Cowans Gap State Park: Really Cool!

This may have you wonder; why would we camp 1.5 hours from the event we would be attending on Friday night? Well, if you must ask- Andrew had planned something for the early morning (8:00AM) about an hour outside of Pittsburg and Friday night’s event was taking place at Hershey Park… soooo he figured, we’d have a later night but then we wouldn’t have to get up as early on Saturday. Good in theory 🙂

So, we headed off to Hershey Park by way of Harrisburg. We used to Yelp! to find a delicious and local Mexican Restaurant- we found good reviews for a Tres Hermanos; a Mexican restaurant that doubled with a Mexican grocery store. The food was delicious and authentic. Good job, yelp!

Next we were off to Hershey Park Stadium for… DAVE MATTHEWS BAND! We’ve seen him at Bonnaroo but we haven’t attended one of his concerts together yet, so this was great. Plus, Hershey Park Stadium is fantastic! The set list was amazing, the weather was toasty, and the atmosphere was laid back. Towards the end of the show, we watched the lightening storm roll in and around us- kind of scary. We were really lucky to not have any lightening hit closer to the stadium, although this picture we grabbed after the encore makes it seems like the lightening hit the stage!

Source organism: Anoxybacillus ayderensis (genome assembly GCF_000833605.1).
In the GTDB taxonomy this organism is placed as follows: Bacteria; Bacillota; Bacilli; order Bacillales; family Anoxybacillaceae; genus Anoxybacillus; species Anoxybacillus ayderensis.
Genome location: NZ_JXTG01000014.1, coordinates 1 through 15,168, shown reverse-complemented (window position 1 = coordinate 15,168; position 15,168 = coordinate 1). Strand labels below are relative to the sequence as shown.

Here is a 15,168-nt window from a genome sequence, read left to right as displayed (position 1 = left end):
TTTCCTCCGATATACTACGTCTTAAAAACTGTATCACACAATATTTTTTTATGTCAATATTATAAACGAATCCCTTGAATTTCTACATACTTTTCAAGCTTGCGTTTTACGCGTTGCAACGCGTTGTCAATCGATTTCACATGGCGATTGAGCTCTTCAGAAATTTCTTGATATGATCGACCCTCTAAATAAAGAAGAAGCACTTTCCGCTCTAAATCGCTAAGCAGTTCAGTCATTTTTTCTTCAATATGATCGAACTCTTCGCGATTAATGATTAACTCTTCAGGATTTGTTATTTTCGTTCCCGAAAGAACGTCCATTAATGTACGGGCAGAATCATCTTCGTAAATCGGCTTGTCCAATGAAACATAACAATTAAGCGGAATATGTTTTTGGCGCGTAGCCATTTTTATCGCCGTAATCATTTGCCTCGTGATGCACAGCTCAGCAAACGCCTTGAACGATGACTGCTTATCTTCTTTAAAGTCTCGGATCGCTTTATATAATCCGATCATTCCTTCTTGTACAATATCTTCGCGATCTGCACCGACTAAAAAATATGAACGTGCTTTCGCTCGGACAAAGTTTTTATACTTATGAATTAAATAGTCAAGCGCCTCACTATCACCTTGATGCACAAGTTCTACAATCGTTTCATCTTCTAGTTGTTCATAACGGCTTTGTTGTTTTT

Pre-DMB Concert Starting

Crazy lightening hit!

As you might imagine, Friday was a late night. By the time we got out of the stadium parking lot is around 1:30AM. We knew that our camping gear would be soaked through because we stubbornly didn’t put the rain fly on because it was so hot and there was no call for rain. Exhausted, we pulled into a rest stop and slept in the car from 1:45AM until about 4:00AM. At that point, we headed back to the campsite, packed up our gear, saw the sunrise, and headed west to get to our Saturday morning adventure!

Stay tuned for Part II of Epic Flagaversary Weekend!

Categories: Camping | Tags: , , , , , | 2 Comments